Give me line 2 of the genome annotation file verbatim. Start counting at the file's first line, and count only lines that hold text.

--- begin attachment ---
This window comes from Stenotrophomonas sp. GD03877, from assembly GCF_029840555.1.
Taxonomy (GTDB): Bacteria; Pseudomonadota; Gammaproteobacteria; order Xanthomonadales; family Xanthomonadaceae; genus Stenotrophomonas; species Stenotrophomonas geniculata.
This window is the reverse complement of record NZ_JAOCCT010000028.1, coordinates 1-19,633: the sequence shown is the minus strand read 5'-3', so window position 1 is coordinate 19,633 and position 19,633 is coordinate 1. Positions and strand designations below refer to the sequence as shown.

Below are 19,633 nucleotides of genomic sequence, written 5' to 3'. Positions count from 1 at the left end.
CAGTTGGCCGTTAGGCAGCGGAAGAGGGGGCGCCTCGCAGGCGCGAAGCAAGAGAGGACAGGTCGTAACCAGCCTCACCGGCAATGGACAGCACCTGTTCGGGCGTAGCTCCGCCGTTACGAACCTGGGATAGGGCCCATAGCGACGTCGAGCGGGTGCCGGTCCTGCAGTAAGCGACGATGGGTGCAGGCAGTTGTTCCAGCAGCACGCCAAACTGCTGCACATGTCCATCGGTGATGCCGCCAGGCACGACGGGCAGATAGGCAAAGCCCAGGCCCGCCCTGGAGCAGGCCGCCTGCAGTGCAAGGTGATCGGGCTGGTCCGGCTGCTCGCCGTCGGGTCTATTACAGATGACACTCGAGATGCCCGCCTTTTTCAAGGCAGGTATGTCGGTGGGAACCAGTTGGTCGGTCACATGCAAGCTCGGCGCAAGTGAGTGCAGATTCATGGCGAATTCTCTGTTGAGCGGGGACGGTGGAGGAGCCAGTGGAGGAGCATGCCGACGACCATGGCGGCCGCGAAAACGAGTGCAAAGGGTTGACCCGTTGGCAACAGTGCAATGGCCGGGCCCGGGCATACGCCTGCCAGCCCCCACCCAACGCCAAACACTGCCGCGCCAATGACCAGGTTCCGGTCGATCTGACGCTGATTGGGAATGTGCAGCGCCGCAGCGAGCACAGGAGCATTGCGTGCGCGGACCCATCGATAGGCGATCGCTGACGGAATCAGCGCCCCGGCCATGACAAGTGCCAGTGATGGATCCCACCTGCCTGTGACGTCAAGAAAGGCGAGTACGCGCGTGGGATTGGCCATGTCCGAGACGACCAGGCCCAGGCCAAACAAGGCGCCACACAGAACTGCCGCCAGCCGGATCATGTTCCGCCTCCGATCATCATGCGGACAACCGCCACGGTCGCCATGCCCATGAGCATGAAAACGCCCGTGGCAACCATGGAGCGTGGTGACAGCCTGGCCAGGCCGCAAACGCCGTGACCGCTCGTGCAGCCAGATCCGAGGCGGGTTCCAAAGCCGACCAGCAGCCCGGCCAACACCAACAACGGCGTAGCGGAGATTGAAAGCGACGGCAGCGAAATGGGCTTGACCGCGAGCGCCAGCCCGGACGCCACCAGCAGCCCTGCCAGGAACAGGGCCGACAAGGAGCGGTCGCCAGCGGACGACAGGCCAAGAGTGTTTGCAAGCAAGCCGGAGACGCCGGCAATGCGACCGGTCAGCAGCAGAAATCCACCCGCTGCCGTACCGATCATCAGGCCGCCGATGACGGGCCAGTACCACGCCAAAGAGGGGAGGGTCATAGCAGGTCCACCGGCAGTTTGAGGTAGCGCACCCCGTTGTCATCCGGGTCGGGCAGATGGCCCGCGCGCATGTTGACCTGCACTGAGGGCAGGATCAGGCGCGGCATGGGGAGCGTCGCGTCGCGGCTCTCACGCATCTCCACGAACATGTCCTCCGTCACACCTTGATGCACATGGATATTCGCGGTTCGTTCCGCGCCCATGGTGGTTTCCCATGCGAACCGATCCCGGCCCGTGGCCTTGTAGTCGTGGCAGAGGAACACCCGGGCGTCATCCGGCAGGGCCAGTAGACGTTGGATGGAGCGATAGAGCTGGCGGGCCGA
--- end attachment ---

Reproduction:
Taxonomy (GTDB): Bacteria; Pseudomonadota; Gammaproteobacteria; order Xanthomonadales; family Xanthomonadaceae; genus Stenotrophomonas; species Stenotrophomonas geniculata.